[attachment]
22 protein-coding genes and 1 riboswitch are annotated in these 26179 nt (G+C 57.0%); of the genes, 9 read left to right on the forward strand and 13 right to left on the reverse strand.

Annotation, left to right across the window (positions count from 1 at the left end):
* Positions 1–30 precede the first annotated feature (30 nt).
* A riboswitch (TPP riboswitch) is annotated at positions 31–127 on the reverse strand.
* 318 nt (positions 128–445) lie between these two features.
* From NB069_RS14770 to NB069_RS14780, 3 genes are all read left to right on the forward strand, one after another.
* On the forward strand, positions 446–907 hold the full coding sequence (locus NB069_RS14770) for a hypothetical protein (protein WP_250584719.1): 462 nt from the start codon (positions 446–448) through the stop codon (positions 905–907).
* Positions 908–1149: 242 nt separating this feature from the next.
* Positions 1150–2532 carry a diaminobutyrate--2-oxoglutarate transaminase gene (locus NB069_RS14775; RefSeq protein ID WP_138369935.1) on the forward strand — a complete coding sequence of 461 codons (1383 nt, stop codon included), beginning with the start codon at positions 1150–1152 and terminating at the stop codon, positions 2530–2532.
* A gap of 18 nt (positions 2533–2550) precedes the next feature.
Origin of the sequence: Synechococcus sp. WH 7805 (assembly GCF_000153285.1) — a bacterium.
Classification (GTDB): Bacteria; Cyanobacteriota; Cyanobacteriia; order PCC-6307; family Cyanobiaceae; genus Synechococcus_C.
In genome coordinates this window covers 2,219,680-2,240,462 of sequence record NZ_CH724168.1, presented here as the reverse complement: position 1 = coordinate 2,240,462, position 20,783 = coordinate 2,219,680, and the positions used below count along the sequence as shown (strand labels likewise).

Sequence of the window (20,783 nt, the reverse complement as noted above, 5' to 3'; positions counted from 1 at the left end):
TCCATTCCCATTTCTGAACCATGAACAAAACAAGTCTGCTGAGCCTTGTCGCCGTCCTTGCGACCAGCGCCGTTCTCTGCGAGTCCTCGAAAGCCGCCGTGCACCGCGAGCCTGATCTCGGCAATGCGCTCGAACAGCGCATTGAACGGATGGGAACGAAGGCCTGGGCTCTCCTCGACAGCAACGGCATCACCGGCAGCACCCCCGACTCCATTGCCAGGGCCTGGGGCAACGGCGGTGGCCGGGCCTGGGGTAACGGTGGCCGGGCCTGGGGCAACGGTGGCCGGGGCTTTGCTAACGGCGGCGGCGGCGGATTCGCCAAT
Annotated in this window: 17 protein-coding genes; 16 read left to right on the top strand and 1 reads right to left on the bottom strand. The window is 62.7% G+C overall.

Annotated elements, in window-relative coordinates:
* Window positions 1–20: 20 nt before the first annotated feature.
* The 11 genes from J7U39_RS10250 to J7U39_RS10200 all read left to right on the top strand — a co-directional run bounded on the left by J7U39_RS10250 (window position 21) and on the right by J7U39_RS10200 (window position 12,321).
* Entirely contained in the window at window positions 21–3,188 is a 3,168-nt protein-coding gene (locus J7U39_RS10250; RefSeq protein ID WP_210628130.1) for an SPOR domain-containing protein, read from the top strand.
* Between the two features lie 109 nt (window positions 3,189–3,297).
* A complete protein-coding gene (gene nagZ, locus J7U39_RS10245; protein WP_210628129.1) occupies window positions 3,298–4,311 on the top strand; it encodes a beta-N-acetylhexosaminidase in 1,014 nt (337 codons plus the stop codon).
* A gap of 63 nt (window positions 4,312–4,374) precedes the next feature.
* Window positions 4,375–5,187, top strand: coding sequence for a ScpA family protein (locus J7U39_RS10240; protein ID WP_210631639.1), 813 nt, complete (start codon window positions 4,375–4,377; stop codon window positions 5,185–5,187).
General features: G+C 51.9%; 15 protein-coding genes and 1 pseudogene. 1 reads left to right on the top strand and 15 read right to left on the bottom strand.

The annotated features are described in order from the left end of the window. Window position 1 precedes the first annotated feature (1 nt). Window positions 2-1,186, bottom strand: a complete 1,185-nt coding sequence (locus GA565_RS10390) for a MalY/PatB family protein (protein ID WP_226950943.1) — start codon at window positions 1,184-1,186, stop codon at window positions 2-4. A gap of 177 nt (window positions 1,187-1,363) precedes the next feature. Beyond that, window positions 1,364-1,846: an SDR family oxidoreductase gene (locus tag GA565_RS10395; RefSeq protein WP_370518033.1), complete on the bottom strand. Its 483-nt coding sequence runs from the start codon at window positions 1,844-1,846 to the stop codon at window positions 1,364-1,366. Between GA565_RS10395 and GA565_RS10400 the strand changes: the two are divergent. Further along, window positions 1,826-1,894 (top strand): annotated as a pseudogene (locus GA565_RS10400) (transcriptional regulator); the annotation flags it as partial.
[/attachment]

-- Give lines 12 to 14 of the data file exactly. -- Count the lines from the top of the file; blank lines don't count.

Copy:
Classification (GTDB): Bacteria; Cyanobacteriota; Cyanobacteriia; order PCC-6307; family Cyanobiaceae; genus Synechococcus_C.
In genome coordinates this window covers 2,219,680-2,240,462 of sequence record NZ_CH724168.1, presented here as the reverse complement: position 1 = coordinate 2,240,462, position 20,783 = coordinate 2,219,680, and the positions used below count along the sequence as shown (strand labels likewise).

Sequence of the window (20,783 nt, the reverse complement as noted above, 5' to 3'; positions counted from 1 at the left end):